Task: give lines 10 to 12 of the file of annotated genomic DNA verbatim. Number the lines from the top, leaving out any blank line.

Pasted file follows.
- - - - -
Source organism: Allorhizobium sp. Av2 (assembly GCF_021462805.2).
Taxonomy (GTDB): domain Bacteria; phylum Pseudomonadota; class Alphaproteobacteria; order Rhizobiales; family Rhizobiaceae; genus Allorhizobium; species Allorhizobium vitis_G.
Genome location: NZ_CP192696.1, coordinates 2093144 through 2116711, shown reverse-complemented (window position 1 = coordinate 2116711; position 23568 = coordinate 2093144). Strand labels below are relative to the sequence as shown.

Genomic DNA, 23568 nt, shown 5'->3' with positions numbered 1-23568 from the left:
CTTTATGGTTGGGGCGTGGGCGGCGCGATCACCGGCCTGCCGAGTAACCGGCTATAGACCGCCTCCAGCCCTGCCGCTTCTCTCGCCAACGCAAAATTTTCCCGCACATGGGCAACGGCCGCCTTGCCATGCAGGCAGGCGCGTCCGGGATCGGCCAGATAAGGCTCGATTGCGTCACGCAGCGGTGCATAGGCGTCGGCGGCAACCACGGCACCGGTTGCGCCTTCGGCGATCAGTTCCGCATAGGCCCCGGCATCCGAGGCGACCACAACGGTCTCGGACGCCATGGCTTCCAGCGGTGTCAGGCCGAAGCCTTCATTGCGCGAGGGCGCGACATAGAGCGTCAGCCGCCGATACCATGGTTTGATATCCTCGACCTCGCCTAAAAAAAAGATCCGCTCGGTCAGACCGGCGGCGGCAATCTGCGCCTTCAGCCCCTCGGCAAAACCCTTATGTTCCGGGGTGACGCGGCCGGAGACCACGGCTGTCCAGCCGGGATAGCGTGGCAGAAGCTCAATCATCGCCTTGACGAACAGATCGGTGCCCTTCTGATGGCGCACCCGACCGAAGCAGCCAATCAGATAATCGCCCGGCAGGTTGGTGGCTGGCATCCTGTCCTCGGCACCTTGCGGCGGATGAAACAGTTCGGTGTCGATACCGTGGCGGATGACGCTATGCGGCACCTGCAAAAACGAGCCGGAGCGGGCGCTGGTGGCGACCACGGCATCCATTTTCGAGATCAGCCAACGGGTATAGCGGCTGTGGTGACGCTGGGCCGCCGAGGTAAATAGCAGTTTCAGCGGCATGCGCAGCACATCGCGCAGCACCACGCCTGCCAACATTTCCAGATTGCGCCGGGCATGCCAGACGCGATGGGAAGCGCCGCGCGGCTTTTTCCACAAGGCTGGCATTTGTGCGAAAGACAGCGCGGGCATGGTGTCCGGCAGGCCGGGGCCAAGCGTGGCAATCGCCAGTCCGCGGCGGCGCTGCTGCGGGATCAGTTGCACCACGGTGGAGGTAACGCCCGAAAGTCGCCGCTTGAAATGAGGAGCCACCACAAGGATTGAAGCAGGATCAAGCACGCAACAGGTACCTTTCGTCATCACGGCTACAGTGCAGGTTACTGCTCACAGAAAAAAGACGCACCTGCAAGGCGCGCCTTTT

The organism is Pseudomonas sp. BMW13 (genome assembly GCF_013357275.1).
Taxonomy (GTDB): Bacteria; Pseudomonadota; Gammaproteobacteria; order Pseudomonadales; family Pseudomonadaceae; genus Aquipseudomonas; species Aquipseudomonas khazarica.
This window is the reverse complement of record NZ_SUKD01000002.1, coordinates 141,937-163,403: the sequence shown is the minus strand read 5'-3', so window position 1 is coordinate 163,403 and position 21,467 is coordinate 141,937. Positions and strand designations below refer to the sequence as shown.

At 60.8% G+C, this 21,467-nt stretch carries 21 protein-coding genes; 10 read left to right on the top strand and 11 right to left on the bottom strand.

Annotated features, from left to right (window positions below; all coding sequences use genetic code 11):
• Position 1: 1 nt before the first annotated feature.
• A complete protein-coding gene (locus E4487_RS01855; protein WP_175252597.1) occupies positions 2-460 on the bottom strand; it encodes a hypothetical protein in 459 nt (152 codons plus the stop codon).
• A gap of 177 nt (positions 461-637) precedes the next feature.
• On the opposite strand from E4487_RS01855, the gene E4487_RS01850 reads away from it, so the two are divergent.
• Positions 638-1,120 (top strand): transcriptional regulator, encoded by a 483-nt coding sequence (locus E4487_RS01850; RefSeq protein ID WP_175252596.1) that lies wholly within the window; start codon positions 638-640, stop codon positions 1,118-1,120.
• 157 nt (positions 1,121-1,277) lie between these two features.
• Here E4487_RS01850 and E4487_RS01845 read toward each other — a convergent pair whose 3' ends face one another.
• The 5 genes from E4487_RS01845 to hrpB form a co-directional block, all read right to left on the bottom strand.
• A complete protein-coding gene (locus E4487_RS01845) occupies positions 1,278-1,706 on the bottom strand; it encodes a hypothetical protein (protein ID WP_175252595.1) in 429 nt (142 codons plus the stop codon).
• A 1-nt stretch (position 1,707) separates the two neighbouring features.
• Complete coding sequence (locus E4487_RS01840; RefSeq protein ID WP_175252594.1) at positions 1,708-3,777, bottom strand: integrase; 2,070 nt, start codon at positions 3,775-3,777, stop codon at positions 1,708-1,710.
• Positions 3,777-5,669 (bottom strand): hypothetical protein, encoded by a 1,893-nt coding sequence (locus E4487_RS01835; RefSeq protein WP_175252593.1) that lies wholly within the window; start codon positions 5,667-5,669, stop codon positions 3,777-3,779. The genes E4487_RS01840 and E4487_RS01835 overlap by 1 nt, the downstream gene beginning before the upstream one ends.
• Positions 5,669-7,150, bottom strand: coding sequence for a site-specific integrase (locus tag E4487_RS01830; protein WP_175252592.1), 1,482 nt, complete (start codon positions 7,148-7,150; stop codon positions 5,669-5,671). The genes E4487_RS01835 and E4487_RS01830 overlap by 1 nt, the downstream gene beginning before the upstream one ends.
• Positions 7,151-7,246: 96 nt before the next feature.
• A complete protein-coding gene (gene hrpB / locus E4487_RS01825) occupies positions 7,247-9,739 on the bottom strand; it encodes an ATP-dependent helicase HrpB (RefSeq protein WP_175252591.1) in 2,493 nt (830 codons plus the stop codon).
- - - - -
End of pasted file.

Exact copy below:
Annotated features, from left to right (window positions below; all coding sequences use genetic code 11):
• Position 1: 1 nt before the first annotated feature.
• A complete protein-coding gene (locus E4487_RS01855; protein WP_175252597.1) occupies positions 2-460 on the bottom strand; it encodes a hypothetical protein in 459 nt (152 codons plus the stop codon).